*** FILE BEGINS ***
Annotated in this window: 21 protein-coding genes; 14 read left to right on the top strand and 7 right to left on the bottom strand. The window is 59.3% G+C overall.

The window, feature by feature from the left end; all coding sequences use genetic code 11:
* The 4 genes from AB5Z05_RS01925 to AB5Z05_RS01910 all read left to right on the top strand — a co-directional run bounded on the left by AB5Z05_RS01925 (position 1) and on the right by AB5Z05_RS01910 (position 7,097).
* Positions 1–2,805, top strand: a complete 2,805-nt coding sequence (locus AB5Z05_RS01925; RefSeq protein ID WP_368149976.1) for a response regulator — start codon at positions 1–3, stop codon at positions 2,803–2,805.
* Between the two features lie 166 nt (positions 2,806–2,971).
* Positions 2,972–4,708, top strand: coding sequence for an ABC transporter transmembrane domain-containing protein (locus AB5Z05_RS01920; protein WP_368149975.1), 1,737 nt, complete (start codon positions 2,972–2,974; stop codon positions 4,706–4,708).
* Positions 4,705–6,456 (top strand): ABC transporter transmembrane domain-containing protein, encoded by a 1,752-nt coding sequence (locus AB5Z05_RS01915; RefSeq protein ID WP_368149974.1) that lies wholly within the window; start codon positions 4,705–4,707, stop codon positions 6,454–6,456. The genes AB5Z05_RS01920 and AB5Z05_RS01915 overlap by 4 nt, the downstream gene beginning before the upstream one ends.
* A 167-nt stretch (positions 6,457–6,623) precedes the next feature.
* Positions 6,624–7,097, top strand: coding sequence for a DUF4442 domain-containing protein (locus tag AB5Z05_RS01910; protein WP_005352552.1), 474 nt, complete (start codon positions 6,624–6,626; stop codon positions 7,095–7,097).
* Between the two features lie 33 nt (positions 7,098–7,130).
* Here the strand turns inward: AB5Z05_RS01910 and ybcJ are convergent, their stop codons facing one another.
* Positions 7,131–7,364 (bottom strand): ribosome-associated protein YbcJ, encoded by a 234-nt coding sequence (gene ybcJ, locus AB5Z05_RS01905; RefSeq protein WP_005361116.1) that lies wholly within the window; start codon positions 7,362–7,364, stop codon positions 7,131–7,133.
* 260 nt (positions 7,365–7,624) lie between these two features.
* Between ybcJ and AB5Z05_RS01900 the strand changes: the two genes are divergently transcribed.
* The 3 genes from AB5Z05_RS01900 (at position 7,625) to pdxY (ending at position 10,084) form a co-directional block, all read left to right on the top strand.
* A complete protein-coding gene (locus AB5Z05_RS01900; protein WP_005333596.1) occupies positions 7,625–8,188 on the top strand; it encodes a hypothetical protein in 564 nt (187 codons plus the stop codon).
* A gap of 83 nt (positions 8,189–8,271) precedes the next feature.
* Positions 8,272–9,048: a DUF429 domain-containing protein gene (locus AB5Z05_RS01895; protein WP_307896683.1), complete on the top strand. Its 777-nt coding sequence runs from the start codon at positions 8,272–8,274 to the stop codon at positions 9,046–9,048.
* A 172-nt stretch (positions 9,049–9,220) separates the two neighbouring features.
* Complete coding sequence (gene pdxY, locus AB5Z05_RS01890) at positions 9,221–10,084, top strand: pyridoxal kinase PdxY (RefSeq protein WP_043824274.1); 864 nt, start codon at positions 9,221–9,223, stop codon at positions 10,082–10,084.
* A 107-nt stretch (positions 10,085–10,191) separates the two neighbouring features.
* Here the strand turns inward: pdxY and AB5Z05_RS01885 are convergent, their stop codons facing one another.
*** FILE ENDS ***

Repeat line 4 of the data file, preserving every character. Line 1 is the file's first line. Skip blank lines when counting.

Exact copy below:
* Positions 1–2,805, top strand: a complete 2,805-nt coding sequence (locus AB5Z05_RS01925; RefSeq protein ID WP_368149976.1) for a response regulator — start codon at positions 1–3, stop codon at positions 2,803–2,805.